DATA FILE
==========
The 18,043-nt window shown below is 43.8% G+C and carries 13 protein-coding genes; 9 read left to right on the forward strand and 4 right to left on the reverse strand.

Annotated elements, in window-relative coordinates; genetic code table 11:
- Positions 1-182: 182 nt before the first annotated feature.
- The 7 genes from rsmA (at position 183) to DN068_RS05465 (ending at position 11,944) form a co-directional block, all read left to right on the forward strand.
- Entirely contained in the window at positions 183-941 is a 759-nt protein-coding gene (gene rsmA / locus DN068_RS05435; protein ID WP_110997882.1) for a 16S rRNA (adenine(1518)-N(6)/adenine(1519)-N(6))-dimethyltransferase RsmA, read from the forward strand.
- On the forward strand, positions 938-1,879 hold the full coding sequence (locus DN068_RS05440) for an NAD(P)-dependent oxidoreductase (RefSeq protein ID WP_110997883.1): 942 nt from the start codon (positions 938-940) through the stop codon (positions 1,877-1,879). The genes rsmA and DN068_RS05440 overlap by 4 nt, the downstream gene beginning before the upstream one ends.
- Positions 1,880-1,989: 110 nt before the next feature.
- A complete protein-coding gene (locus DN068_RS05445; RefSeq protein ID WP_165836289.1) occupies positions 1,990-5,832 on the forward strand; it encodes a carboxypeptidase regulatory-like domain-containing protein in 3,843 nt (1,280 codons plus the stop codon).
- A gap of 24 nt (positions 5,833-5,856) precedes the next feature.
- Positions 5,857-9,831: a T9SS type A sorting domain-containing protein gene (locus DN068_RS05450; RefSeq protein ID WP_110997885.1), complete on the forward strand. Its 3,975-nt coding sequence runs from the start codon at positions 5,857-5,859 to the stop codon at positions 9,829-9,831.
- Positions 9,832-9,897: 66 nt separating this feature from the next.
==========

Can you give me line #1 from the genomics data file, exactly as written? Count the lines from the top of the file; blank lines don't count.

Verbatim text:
The 18,043-nt window shown below is 43.8% G+C and carries 13 protein-coding genes; 9 read left to right on the forward strand and 4 right to left on the reverse strand.